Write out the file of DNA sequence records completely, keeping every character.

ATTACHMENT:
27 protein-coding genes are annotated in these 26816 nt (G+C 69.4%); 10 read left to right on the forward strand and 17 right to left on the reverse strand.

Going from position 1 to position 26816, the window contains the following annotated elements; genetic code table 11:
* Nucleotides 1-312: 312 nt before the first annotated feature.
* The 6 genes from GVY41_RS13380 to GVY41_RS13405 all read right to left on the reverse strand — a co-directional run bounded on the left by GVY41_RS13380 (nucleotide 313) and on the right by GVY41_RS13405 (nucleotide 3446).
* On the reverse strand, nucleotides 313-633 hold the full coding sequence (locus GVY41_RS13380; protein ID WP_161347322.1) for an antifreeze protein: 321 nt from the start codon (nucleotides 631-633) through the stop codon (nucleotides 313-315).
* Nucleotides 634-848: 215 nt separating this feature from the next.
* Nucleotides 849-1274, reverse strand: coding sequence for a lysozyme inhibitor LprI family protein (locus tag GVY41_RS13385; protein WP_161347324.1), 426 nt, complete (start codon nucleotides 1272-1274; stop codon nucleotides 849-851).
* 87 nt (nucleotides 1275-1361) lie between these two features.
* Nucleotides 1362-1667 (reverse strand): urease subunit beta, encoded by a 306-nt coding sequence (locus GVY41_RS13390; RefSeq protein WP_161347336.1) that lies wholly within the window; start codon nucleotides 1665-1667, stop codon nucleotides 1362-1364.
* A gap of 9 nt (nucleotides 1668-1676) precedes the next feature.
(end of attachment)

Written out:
27 protein-coding genes are annotated in these 26816 nt (G+C 69.4%); 10 read left to right on the forward strand and 17 right to left on the reverse strand.

Going from position 1 to position 26816, the window contains the following annotated elements; genetic code table 11:
* Nucleotides 1-312: 312 nt before the first annotated feature.
* The 6 genes from GVY41_RS13380 to GVY41_RS13405 all read right to left on the reverse strand — a co-directional run bounded on the left by GVY41_RS13380 (nucleotide 313) and on the right by GVY41_RS13405 (nucleotide 3446).
* On the reverse strand, nucleotides 313-633 hold the full coding sequence (locus GVY41_RS13380; protein ID WP_161347322.1) for an antifreeze protein: 321 nt from the start codon (nucleotides 631-633) through the stop codon (nucleotides 313-315).
* Nucleotides 634-848: 215 nt separating this feature from the next.
* Nucleotides 849-1274, reverse strand: coding sequence for a lysozyme inhibitor LprI family protein (locus tag GVY41_RS13385; protein WP_161347324.1), 426 nt, complete (start codon nucleotides 1272-1274; stop codon nucleotides 849-851).
* 87 nt (nucleotides 1275-1361) lie between these two features.
* Nucleotides 1362-1667 (reverse strand): urease subunit beta, encoded by a 306-nt coding sequence (locus GVY41_RS13390; RefSeq protein WP_161347336.1) that lies wholly within the window; start codon nucleotides 1665-1667, stop codon nucleotides 1362-1364.
* A gap of 9 nt (nucleotides 1668-1676) precedes the next feature.